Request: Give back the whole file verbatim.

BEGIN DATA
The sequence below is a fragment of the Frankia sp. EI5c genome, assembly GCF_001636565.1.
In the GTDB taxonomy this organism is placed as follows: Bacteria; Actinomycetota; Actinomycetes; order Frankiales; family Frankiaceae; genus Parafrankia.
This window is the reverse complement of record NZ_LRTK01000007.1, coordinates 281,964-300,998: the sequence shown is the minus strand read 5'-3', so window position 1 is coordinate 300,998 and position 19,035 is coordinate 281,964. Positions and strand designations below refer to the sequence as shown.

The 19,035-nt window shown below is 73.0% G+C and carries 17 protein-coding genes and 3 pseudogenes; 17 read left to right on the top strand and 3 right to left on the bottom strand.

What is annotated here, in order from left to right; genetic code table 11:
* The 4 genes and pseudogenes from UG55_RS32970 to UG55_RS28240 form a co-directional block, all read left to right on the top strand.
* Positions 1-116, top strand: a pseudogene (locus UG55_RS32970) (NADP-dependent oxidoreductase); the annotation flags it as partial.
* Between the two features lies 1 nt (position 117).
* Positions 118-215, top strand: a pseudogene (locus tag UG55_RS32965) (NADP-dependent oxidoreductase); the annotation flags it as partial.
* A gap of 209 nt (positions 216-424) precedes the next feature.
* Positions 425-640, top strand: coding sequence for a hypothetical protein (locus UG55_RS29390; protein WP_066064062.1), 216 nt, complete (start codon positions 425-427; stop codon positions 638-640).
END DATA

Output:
The sequence below is a fragment of the Frankia sp. EI5c genome, assembly GCF_001636565.1.
In the GTDB taxonomy this organism is placed as follows: Bacteria; Actinomycetota; Actinomycetes; order Frankiales; family Frankiaceae; genus Parafrankia.
This window is the reverse complement of record NZ_LRTK01000007.1, coordinates 281,964-300,998: the sequence shown is the minus strand read 5'-3', so window position 1 is coordinate 300,998 and position 19,035 is coordinate 281,964. Positions and strand designations below refer to the sequence as shown.

The 19,035-nt window shown below is 73.0% G+C and carries 17 protein-coding genes and 3 pseudogenes; 17 read left to right on the top strand and 3 right to left on the bottom strand.

What is annotated here, in order from left to right; genetic code table 11:
* The 4 genes and pseudogenes from UG55_RS32970 to UG55_RS28240 form a co-directional block, all read left to right on the top strand.
* Positions 1-116, top strand: a pseudogene (locus UG55_RS32970) (NADP-dependent oxidoreductase); the annotation flags it as partial.
* Between the two features lies 1 nt (position 117).
* Positions 118-215, top strand: a pseudogene (locus tag UG55_RS32965) (NADP-dependent oxidoreductase); the annotation flags it as partial.
* A gap of 209 nt (positions 216-424) precedes the next feature.
* Positions 425-640, top strand: coding sequence for a hypothetical protein (locus UG55_RS29390; protein WP_066064062.1), 216 nt, complete (start codon positions 425-427; stop codon positions 638-640).